Arriving at The Butiner Studio in Coolum at dusk, we were greeted by a lustrous sunset lake-view. The curated projections were just starting to bathe the tree line in light. The mood was set: warm, splendid and inviting.
Moving in and through the studio, past intricate works of analog collage art created by curator Peta O’Hara, we came upon a welcoming bar (yes, the venue is licensed!) then spilled out into the open performance space. Here, boy band video clips played, and raised the level of excitement! Red Chair Productions, the local master-crafters of arts, cultural events and management, advised us that this was an immersive experience. It was evident from the velvet couch and the lighting that the show would be intimate. We were attentive and, given the glimpse of music videos featuring the gyrating form of Take That!’s Gary Barlow’, we were suitably stimulated.
What followed was a tender conversation with Dara Donnelly, facilitated ever-so-cleverly by theatre-maker and academic Dr. Gail Crimmins. They sat and sipped tea, drawing on Dara’s experience of being an avid boy band fan and their becoming enamoured with their own non-binary finery. The conversation was an invitation for the audience to experience and engage with delightfully devised humour and humility, that moved along a heroic story arc and carried the audience with them.
The narrative thread began when with Dara’s exuberance in expressing themselves as a youth unfettered by gender. We followed their deep teenage devotion to their beloved boy bands. If the show was an LP Vinyl recording, we went from cover to sleeve, from side A to side B. The way in which the conversation revered music as a method of transcendence and transformation provided us with a relevant point of reference; as who among us hasn’t escaped into the aural realm when experiencing difficulty or, in some cases, dysphoria. Music and the love of it opened up the unscripted conversation from the personal to the particular; it made the show all the more endearing because of its relevance and significance. At one point, our audience was asked to say the names of the idols we had postered on our walls as a teenagers. It was a unique and unifying theatre moment. We honoured our own band-obsessed selves and delighted in Dara’s ability to draw deeply on their personal wells of experience and realisation. Their careful excavation of the relationship between fan and band revealed their strengths and vulnerabilities.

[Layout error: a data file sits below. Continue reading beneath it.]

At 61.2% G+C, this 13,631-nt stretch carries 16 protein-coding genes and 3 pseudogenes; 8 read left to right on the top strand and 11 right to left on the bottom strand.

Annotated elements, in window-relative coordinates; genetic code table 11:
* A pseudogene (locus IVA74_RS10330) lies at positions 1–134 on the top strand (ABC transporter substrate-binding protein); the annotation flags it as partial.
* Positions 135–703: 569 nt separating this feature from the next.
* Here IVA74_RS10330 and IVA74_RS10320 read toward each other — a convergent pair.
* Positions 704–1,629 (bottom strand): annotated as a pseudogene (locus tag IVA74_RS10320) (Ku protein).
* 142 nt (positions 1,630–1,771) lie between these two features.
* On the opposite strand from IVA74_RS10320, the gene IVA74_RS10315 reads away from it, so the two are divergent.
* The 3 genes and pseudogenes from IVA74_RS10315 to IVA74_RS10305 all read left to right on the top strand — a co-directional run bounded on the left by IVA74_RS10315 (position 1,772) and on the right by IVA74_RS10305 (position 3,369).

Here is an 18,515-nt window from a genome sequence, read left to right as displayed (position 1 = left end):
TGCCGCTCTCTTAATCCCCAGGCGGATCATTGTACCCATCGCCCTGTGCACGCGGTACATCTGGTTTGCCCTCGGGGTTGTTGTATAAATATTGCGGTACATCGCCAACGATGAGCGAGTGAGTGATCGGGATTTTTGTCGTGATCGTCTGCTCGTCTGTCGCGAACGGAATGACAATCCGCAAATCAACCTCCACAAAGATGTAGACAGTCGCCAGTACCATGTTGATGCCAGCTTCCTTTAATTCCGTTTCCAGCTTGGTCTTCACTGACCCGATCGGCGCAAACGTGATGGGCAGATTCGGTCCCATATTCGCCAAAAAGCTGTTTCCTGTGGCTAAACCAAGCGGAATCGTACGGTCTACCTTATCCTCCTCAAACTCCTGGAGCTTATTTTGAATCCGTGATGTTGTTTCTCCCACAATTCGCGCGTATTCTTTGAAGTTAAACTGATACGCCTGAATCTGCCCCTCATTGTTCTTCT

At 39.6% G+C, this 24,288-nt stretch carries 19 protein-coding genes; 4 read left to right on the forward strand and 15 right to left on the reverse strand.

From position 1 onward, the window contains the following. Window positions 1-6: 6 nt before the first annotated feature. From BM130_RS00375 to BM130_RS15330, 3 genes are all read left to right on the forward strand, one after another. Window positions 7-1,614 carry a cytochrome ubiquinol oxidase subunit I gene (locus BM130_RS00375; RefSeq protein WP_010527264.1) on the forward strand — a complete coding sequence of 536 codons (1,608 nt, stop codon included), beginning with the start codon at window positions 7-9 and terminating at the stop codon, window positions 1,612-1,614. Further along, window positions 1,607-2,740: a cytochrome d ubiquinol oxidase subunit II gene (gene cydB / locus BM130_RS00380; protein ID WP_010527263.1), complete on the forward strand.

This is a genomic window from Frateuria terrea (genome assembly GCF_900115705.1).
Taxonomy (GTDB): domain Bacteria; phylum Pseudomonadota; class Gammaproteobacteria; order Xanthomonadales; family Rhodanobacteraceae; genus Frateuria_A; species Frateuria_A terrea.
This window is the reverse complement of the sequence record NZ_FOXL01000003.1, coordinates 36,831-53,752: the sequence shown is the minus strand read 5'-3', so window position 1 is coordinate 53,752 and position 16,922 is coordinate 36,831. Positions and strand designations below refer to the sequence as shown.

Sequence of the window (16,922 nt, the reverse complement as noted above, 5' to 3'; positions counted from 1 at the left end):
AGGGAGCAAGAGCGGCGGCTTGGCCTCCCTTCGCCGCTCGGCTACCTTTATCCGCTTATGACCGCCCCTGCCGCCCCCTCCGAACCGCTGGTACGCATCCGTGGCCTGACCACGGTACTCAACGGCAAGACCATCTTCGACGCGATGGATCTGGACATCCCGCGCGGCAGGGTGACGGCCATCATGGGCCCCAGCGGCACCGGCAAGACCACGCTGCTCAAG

This show was interspersed with sweet humour, loving connection and song. For Dara, the answer to everything had always been ‘boy bands’. This evening, the question glistened; it echoed through heart chambers and embodied truths, carefully gleaned through a series of deep reflections. If at the heart of a conversation is an invitation, we were allowed in to sit at the centre of a story that was previously kept in the margins.
There’s Something About Dara signalled the first of a series of Shed Talks, carefully and creatively devised by Peta from The Butiner and Red Chair. Consider this an open invitation to take part in them.